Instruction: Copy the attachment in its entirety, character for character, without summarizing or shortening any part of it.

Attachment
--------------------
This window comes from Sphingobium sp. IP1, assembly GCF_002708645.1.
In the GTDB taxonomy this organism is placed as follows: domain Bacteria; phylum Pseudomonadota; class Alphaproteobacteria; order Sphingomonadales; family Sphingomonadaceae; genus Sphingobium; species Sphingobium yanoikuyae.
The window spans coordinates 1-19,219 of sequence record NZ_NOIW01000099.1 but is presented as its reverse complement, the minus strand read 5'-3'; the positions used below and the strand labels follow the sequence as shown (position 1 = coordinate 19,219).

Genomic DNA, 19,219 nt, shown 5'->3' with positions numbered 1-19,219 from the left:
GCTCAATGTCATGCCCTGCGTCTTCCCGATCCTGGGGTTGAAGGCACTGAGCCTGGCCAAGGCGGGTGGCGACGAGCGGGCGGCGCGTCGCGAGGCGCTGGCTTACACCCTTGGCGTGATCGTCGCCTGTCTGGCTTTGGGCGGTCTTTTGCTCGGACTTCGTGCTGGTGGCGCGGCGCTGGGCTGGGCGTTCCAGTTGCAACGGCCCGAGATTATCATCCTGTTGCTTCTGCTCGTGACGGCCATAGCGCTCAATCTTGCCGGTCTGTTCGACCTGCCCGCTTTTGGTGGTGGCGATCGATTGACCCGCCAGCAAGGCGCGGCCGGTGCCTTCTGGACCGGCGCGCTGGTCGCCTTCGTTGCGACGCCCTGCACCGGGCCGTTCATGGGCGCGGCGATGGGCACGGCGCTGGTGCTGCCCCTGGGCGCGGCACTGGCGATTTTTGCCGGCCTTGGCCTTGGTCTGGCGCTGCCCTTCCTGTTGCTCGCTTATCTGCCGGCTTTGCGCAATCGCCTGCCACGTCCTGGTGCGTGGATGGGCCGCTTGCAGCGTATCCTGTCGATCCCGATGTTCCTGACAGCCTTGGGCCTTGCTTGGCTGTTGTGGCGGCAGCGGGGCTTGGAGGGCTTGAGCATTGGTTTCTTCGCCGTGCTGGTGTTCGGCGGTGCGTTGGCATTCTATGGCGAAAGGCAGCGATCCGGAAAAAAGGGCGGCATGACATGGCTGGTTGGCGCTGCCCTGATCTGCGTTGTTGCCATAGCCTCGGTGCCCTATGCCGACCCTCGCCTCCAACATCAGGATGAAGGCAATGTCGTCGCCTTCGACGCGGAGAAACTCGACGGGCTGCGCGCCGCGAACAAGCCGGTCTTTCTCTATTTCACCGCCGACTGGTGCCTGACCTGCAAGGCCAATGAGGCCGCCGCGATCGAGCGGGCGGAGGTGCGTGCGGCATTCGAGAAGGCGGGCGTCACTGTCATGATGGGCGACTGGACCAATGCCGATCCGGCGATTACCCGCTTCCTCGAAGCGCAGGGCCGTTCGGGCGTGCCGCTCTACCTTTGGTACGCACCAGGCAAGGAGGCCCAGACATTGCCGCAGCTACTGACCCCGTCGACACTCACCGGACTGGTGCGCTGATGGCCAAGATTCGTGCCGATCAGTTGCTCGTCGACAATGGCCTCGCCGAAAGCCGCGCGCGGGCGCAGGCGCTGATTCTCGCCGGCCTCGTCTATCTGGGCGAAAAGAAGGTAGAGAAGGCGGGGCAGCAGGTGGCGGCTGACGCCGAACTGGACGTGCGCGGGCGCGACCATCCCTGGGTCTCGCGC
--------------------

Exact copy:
This window comes from Sphingobium sp. IP1, assembly GCF_002708645.1.
In the GTDB taxonomy this organism is placed as follows: domain Bacteria; phylum Pseudomonadota; class Alphaproteobacteria; order Sphingomonadales; family Sphingomonadaceae; genus Sphingobium; species Sphingobium yanoikuyae.
The window spans coordinates 1-19,219 of sequence record NZ_NOIW01000099.1 but is presented as its reverse complement, the minus strand read 5'-3'; the positions used below and the strand labels follow the sequence as shown (position 1 = coordinate 19,219).

Genomic DNA, 19,219 nt, shown 5'->3' with positions numbered 1-19,219 from the left:
GCTCAATGTCATGCCCTGCGTCTTCCCGATCCTGGGGTTGAAGGCACTGAGCCTGGCCAAGGCGGGTGGCGACGAGCGGGCGGCGCGTCGCGAGGCGCTGGCTTACACCCTTGGCGTGATCGTCGCCTGTCTGGCTTTGGGCGGTCTTTTGCTCGGACTTCGTGCTGGTGGCGCGGCGCTGGGCTGGGCGTTCCAGTTGCAACGGCCCGAGATTATCATCCTGTTGCTTCTGCTCGTGACGGCCATAGCGCTCAATCTTGCCGGTCTGTTCGACCTGCCCGCTTTTGGTGGTGGCGATCGATTGACCCGCCAGCAAGGCGCGGCCGGTGCCTTCTGGACCGGCGCGCTGGTCGCCTTCGTTGCGACGCCCTGCACCGGGCCGTTCATGGGCGCGGCGATGGGCACGGCGCTGGTGCTGCCCCTGGGCGCGGCACTGGCGATTTTTGCCGGCCTTGGCCTTGGTCTGGCGCTGCCCTTCCTGTTGCTCGCTTATCTGCCGGCTTTGCGCAATCGCCTGCCACGTCCTGGTGCGTGGATGGGCCGCTTGCAGCGTATCCTGTCGATCCCGATGTTCCTGACAGCCTTGGGCCTTGCTTGGCTGTTGTGGCGGCAGCGGGGCTTGGAGGGCTTGAGCATTGGTTTCTTCGCCGTGCTGGTGTTCGGCGGTGCGTTGGCATTCTATGGCGAAAGGCAGCGATCCGGAAAAAAGGGCGGCATGACATGGCTGGTTGGCGCTGCCCTGATCTGCGTTGTTGCCATAGCCTCGGTGCCCTATGCCGACCCTCGCCTCCAACATCAGGATGAAGGCAATGTCGTCGCCTTCGACGCGGAGAAACTCGACGGGCTGCGCGCCGCGAACAAGCCGGTCTTTCTCTATTTCACCGCCGACTGGTGCCTGACCTGCAAGGCCAATGAGGCCGCCGCGATCGAGCGGGCGGAGGTGCGTGCGGCATTCGAGAAGGCGGGCGTCACTGTCATGATGGGCGACTGGACCAATGCCGATCCGGCGATTACCCGCTTCCTCGAAGCGCAGGGCCGTTCGGGCGTGCCGCTCTACCTTTGGTACGCACCAGGCAAGGAGGCCCAGACATTGCCGCAGCTACTGACCCCGTCGACACTCACCGGACTGGTGCGCTGATGGCCAAGATTCGTGCCGATCAGTTGCTCGTCGACAATGGCCTCGCCGAAAGCCGCGCGCGGGCGCAGGCGCTGATTCTCGCCGGCCTCGTCTATCTGGGCGAAAAGAAGGTAGAGAAGGCGGGGCAGCAGGTGGCGGCTGACGCCGAACTGGACGTGCGCGGGCGCGACCATCCCTGGGTCTCGCGC